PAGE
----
Saturday Waffling (January 10th, 2015)

(67 comments)

I've been reading the A Song of Ice and Fire books, since I feel like I should before I start blogging that.

One chapter begins, "A white book sat on a white table in a white room.”

George R.R. Martin is no Terrance Dicks, clearly.

So, what are your impressions, thoughts, or histories with Game of Thrones/A Song of Ice and Fire? What sort of audience am I actually writing to here when I get to this next mad folly of mine?

Currently working on: The Secret Doctor Who Project and the Logopolis book

Post of the Week: Stealth Prophecy, but really the entire run of the V for Vendetta chapter so far. My concession, as it were, to clarity - I felt like I should continue the sort of frenzied high that the Swamp Thing chapter became, and just do nearly six straight posts of close-reading before crashing into an equal and opposite digression. Which starts now, obviously, and goes through... some varied and idiosyncratic places. If you like Antonin Artaud or Enid Blyton, you are going to enjoy the next few weeks. 

Comments

Alex Antonijevic 2 years, 1 month ago

Love the books. Love the show.

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ferret 2 years, 1 month ago

Haven't watched nor read, but that didn't stop me enjoying the Big Finish entries of Eruditorium, the Wonder Woman book and large swathes of Last War in Albion, nor (elsewhere) The Wife and Blake - so I'll certainly be checking it out regardless - who knows, it may get me watching and reading.

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Aylwin 2 years, 1 month ago

Not a lot, at this point. I keep getting prodded towards boxsetting the series (or reading the books, but given the height of my unread-books stack that won't happen any time soon), and will probably succumb at some point. Actually, wanting to keep/catch up with and not be comprehensively spoilerised by this blog might finally push me over the edge.

Obviously since it started being on the telly I've happened across sundry mentions of this and that, but almost the only specific plot spoiler I know at this point is the fact that Sean Bean gets killed, which in the quantum mechanics of cultural experience must have its own mathematical symbol denoting the minimum possible size of a spoiler...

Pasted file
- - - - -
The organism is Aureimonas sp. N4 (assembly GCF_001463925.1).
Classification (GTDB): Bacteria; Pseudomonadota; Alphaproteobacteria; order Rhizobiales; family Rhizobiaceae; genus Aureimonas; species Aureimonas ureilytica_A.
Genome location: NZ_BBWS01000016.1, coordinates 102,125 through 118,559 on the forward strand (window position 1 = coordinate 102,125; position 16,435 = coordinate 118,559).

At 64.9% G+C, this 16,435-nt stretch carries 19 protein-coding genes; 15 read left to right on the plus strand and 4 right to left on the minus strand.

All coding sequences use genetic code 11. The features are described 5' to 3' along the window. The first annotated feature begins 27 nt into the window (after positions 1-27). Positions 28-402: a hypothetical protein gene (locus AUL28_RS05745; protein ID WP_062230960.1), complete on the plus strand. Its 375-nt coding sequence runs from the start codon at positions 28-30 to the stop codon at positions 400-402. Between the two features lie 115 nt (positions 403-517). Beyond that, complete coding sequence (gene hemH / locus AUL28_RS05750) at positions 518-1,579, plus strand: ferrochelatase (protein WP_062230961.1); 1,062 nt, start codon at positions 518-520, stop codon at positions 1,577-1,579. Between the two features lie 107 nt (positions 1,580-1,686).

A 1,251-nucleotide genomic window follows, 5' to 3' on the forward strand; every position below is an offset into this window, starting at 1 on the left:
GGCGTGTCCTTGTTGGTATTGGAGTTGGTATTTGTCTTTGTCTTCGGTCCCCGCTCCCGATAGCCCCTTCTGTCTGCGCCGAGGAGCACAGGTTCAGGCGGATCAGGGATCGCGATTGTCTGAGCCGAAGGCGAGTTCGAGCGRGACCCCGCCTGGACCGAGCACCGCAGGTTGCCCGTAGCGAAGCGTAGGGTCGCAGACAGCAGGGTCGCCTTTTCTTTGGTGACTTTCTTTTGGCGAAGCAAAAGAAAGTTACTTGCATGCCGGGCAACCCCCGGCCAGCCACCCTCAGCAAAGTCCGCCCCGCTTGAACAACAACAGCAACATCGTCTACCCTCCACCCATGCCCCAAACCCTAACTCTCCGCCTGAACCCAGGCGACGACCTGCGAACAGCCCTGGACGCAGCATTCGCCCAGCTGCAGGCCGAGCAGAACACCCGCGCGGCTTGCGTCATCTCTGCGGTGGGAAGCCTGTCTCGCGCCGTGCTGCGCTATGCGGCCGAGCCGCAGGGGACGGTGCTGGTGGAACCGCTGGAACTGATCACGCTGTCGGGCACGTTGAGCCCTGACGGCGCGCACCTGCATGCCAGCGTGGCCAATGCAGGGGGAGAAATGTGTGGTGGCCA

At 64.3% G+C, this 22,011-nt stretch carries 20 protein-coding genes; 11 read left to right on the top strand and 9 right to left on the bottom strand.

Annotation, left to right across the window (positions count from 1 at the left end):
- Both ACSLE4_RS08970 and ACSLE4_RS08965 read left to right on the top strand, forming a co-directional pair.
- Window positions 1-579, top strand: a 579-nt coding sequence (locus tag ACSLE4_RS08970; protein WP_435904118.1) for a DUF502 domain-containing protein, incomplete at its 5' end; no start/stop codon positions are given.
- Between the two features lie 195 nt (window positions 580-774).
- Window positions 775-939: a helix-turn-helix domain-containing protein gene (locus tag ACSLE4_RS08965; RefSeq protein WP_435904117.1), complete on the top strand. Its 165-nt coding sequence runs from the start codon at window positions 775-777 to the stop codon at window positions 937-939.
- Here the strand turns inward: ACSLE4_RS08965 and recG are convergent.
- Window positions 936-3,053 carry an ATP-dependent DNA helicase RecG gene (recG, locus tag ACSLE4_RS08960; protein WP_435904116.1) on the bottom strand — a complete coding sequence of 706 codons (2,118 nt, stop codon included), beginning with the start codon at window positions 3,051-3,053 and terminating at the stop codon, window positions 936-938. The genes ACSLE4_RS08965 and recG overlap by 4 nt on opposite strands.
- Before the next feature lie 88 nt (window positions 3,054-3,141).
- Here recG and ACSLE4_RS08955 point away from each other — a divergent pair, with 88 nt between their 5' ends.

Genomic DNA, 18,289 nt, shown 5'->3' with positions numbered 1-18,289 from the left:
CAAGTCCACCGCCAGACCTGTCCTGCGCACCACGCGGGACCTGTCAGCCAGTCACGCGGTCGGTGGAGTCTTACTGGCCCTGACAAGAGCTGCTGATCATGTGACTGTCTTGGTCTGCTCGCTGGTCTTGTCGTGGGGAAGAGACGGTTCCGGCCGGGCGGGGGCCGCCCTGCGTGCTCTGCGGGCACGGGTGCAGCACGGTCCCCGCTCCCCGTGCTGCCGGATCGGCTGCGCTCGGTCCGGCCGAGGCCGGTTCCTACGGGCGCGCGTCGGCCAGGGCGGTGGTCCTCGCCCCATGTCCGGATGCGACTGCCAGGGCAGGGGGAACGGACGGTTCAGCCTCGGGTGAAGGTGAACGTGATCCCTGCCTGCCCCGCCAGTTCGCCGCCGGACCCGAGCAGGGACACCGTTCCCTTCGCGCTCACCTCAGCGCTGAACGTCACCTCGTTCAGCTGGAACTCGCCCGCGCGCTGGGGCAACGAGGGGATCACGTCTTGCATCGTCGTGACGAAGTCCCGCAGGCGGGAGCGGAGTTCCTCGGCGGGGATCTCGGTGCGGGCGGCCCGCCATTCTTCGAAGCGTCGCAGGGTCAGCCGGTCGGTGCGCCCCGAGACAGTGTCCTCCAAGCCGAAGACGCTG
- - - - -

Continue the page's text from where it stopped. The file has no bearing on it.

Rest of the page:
Oh, and I know that Martin seems prone to that rather embarrassing fantasy-author habit of stridently slagging off Tolkien. Seriously folks, I understand how you must feel, but just don't. It never looks good.

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David Anderson 2 years, 1 month ago

On reading the first book back a long time ago, I remember thinking it was taking a long time to get going, and then the momentum picked up later on.
Rereading it, I think the earlier chapters are a little faster, when one knows where it's going, but that the later chapters are exercises in drawing things out.

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David Anderson 2 years, 1 month ago

You can get away with slagging off Tolkien if you're Michael Moorcock. Just about.

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Daibhid C 2 years, 1 month ago

I started the first book. Then a new Discworld came out, or I got a Doctor Who novel or something, and I never got back to it.

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Commander Maxil 2 years, 1 month ago